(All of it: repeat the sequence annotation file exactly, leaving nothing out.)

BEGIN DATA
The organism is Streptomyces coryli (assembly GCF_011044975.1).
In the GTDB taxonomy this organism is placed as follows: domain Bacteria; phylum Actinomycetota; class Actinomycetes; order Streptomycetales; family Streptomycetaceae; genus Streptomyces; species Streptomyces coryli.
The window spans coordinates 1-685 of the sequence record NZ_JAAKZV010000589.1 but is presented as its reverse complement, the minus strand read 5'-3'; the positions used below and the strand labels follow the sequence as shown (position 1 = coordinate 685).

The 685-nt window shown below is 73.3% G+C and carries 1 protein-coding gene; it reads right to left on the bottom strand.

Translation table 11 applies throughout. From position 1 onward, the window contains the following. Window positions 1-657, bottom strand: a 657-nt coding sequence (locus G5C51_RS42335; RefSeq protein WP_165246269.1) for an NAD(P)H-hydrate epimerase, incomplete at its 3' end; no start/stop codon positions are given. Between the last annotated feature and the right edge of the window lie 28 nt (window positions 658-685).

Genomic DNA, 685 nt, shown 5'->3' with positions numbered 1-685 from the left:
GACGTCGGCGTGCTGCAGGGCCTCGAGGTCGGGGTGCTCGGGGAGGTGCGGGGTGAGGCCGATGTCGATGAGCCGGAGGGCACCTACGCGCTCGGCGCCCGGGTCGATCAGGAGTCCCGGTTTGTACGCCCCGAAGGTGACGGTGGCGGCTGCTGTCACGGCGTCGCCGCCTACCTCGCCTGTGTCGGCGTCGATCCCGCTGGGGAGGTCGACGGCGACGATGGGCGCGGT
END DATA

The organism is Streptomyces coryli (assembly GCF_011044975.1).
In the GTDB taxonomy this organism is placed as follows: domain Bacteria; phylum Actinomycetota; class Actinomycetes; order Streptomycetales; family Streptomycetaceae; genus Streptomyces; species Streptomyces coryli.
The window spans coordinates 1-685 of the sequence record NZ_JAAKZV010000589.1 but is presented as its reverse complement, the minus strand read 5'-3'; the positions used below and the strand labels follow the sequence as shown (position 1 = coordinate 685).

The 685-nt window shown below is 73.3% G+C and carries 1 protein-coding gene; it reads right to left on the bottom strand.

Translation table 11 applies throughout. From position 1 onward, the window contains the following. Window positions 1-657, bottom strand: a 657-nt coding sequence (locus G5C51_RS42335; RefSeq protein WP_165246269.1) for an NAD(P)H-hydrate epimerase, incomplete at its 3' end; no start/stop codon positions are given. Between the last annotated feature and the right edge of the window lie 28 nt (window positions 658-685).

Genomic DNA, 685 nt, shown 5'->3' with positions numbered 1-685 from the left:
GACGTCGGCGTGCTGCAGGGCCTCGAGGTCGGGGTGCTCGGGGAGGTGCGGGGTGAGGCCGATGTCGATGAGCCGGAGGGCACCTACGCGCTCGGCGCCCGGGTCGATCAGGAGTCCCGGTTTGTACGCCCCGAAGGTGACGGTGGCGGCTGCTGTCACGGCGTCGCCGCCTACCTCGCCTGTGTCGGCGTCGATCCCGCTGGGGAGGTCGACGGCGACGATGGGCGCGGT